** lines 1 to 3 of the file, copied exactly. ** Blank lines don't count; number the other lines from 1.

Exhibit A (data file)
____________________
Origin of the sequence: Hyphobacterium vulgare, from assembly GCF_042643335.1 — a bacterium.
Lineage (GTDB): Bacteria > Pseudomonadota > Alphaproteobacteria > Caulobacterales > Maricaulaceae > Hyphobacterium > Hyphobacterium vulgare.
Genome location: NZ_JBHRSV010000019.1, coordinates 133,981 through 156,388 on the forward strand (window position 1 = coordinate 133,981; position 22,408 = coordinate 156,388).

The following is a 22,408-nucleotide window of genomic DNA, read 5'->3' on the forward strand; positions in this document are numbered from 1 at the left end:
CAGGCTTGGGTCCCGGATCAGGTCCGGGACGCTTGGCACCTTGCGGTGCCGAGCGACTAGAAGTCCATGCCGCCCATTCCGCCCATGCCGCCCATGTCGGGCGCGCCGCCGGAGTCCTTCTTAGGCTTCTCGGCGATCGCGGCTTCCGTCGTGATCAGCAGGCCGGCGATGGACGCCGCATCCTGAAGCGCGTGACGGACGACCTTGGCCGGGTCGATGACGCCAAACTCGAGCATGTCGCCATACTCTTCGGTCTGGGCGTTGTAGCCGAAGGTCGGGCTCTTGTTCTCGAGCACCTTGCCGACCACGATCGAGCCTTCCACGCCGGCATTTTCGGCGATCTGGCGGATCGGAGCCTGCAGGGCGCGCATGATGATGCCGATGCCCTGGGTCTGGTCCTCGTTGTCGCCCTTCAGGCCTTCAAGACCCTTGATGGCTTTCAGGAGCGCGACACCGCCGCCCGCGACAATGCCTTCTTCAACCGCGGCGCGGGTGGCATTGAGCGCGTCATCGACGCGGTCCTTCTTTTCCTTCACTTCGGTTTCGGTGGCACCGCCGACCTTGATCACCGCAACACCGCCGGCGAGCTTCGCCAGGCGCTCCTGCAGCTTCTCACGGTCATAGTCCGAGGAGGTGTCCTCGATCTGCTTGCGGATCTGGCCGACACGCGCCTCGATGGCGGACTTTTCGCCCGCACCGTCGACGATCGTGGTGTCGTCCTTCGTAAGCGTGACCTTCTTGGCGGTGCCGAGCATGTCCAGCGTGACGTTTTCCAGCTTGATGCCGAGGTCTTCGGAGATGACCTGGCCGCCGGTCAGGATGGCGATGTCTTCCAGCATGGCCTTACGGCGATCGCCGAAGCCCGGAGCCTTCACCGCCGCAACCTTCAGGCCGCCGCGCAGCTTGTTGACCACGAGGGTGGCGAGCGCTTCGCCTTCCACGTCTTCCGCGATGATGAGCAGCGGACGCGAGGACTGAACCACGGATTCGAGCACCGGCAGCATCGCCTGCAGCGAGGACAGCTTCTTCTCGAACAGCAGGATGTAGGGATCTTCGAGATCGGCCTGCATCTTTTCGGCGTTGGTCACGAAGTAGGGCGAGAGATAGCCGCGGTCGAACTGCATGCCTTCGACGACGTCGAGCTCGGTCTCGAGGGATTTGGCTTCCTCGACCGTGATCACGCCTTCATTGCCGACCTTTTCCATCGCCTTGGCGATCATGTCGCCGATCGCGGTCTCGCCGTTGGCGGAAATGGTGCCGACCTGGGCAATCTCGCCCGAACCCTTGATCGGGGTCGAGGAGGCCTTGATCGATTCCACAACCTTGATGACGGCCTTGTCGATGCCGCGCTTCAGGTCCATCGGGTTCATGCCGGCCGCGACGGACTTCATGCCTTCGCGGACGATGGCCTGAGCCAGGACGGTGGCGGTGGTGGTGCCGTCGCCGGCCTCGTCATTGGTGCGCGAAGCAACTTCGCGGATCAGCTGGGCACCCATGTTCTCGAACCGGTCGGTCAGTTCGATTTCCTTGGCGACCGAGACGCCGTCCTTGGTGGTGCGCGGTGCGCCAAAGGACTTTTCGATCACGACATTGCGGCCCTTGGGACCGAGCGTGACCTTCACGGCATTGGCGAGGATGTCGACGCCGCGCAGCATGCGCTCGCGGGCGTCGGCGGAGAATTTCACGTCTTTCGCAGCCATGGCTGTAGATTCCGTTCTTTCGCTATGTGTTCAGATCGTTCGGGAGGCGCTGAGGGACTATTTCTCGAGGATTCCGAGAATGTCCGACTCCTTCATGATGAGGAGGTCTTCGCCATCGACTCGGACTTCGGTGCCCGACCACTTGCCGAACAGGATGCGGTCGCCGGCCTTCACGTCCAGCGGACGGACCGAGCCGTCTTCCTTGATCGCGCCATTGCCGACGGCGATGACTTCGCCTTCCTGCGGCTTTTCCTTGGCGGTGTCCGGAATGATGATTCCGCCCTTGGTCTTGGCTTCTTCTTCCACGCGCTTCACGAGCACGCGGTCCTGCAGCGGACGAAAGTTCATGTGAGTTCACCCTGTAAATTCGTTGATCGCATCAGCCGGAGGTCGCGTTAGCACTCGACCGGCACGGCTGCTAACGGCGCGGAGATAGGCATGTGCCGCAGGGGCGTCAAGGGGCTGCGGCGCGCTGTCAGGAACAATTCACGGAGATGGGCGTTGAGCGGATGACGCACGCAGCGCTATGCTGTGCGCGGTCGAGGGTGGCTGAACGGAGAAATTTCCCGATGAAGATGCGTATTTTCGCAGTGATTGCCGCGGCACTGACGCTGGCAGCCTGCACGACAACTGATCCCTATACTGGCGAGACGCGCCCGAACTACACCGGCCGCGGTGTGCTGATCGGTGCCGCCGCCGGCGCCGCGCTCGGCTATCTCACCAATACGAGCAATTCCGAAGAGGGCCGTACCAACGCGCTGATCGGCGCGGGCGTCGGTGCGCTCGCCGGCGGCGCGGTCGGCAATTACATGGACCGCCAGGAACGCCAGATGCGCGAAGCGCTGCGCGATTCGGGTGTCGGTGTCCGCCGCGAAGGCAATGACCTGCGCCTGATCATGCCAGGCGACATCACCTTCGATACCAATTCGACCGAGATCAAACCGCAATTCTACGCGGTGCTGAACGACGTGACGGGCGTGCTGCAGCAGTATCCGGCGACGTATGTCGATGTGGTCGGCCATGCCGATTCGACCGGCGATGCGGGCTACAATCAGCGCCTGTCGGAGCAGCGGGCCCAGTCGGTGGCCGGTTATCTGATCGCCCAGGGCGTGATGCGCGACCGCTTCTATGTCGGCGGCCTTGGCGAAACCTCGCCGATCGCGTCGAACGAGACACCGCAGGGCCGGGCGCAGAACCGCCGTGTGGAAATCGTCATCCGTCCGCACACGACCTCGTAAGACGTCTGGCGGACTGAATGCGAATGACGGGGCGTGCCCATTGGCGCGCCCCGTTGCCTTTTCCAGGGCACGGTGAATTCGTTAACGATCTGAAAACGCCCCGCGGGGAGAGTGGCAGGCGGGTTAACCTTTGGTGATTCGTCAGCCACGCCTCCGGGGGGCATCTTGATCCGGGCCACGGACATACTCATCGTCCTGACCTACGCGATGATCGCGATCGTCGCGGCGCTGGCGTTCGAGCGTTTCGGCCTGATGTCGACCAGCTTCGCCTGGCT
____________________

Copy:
Origin of the sequence: Hyphobacterium vulgare, from assembly GCF_042643335.1 — a bacterium.
Lineage (GTDB): Bacteria > Pseudomonadota > Alphaproteobacteria > Caulobacterales > Maricaulaceae > Hyphobacterium > Hyphobacterium vulgare.
Genome location: NZ_JBHRSV010000019.1, coordinates 133,981 through 156,388 on the forward strand (window position 1 = coordinate 133,981; position 22,408 = coordinate 156,388).